Farmed and Dangerous Blog

Archive for June, 2011

Yet another case for closed containment: St. Mary’s Bay, Nova Scotia

Wednesday, June 29th, 2011

Citizens gathered in Halifax last week to protest the Nova Scotia government’s approval of two huge new industrial-scale farms in St. Mary’s Bay, bringing with them foul-smelling bags of sludge collected from other salmon farms in the province. It’s come to this! Citizens hauling bags of sludge to the government’s door to try to get them to see – and smell – the unsustainability of net-cage salmon farms. (more…)

What is DFO doing to protect juvenile Fraser River sockeye salmon from sea lice infestations during this migration season?

Tuesday, June 28th, 2011

Sea lice on wild salmon

Many of the juvenile salmon now migrating through the Discovery Islands are the offspring of the Fraser River sockeye that collapsed in 2009. This subgroup of fish with a troubled past are faced with myriad hazards as they struggle for survival, but adding to their peril (and of course the peril of all wild juvenile salmon) are the rising lice levels on salmon farms. (more…)

Closed containment technology on a more responsible path for salmon aquaculture

Tuesday, June 14th, 2011

AgriMarine floating tank salmon farm

Closed containment salmon farms require an energy input for the circulation of fresh water and dissolved oxygen as well the removal of waste. In the media, the salmon farming industry claims this energy use creates an “extensive” environmental footprint. However, what they leave out of the equation is that while net-cages use tidal power to perform circulation and waste removal functions (at no cost to the industry) this practice in the open ocean creates a significant environmental footprint.

In assessing the overall sustainability of net-cages vs. closed containment, we must consider all environmental impacts and their potential solutions in order to determine the most responsible technology for salmon aquaculture.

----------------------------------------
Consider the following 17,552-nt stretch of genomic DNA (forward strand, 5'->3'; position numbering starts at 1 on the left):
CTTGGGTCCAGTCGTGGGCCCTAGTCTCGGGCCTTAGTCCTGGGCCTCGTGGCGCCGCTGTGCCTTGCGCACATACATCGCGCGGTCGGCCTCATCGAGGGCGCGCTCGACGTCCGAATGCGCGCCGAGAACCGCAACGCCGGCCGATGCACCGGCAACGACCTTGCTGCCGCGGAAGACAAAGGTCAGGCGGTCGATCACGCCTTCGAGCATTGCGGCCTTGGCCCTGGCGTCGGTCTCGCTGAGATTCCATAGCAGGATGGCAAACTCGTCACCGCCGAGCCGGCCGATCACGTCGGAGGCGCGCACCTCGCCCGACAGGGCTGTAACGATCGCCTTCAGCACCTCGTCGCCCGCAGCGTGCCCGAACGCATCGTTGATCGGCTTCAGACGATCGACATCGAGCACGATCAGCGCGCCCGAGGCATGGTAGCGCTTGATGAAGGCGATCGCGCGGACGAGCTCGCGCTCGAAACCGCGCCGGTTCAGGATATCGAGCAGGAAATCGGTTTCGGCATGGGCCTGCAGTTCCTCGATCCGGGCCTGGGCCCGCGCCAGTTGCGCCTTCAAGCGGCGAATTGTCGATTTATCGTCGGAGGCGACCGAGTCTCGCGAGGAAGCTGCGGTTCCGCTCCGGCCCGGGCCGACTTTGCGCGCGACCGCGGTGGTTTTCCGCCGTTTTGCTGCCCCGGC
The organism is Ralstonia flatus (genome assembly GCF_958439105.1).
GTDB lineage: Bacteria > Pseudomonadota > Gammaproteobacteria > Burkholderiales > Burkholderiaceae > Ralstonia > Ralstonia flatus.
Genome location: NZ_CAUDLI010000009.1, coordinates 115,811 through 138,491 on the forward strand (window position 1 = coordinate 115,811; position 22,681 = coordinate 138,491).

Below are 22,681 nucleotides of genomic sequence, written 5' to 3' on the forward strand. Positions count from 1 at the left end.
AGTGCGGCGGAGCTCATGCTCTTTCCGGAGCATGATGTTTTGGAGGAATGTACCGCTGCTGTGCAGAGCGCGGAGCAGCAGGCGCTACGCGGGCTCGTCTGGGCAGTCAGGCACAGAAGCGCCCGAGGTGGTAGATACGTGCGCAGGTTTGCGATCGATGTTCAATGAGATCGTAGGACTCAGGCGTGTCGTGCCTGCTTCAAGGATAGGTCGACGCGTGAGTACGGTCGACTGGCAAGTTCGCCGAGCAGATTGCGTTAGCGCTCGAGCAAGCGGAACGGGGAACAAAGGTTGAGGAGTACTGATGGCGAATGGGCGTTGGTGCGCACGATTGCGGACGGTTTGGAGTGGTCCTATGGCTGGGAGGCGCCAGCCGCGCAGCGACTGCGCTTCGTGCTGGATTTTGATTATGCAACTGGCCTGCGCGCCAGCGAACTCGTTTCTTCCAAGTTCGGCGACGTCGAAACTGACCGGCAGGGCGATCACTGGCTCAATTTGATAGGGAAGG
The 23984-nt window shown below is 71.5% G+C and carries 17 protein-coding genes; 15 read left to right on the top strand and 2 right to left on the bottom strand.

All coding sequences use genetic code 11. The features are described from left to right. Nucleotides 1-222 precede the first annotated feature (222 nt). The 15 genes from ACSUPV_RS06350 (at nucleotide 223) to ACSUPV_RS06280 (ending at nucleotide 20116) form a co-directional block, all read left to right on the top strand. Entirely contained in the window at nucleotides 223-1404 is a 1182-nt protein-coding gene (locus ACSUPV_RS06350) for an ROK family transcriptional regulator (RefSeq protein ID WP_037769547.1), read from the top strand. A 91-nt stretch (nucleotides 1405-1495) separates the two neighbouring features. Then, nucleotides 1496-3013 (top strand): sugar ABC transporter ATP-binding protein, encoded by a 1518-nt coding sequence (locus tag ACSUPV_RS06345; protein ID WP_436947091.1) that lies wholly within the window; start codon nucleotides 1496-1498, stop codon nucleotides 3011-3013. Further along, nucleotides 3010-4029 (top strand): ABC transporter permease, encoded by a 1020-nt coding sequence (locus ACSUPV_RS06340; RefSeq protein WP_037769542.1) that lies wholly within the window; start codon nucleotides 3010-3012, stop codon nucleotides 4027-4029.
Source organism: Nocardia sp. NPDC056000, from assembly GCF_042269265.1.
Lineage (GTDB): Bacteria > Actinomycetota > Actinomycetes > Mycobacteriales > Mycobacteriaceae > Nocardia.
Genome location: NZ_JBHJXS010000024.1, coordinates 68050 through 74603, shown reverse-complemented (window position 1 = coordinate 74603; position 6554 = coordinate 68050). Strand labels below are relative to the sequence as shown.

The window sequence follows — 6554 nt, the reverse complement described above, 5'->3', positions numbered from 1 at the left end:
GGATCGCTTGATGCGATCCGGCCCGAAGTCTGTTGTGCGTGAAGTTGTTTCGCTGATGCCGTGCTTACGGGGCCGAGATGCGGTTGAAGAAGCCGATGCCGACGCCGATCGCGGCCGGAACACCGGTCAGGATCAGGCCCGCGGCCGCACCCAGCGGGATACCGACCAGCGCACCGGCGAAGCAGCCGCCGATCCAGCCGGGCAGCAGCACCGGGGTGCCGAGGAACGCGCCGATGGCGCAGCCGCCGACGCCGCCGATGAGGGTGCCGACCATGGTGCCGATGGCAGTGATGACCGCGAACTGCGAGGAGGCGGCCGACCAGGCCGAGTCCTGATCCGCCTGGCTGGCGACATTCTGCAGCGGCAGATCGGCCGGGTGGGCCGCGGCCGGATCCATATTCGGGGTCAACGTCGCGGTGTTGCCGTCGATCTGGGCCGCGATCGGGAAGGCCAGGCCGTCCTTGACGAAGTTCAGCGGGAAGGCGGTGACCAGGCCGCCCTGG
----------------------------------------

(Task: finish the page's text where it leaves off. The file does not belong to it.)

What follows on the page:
The main environmental concerns associated with open net-cage aquaculture are: sea lice and disease transfer to wild salmon; pesticides and antibiotics and their impact on ecosystem health; chemical pollution; escapes and invasive alien species; marine mammal deaths; waste build-up and contamination of the ocean floor; the use of wild fish for feed; and marine debris.

Closed containment technology reduces or eliminates most of the environmental impacts of net-cage farming, with energy use and feed impacts the remaining concerns. However, solutions are on the horizon to address these concerns as the technology continues to mature.

In a world working towards green energy solutions and sustainable industry, net-cage salmon farming is a dead-end technology. Independent scientists, concerned citizens, First Nations, fishermen, conservationists, wilderness tourism businesses and coastal communities that depend on healthy oceans agree – the weight of scientific evidence is clear and it’s time to get net-cage farmed salmon into closed containment.

Click here for more information on closed containment technology and energy consumption.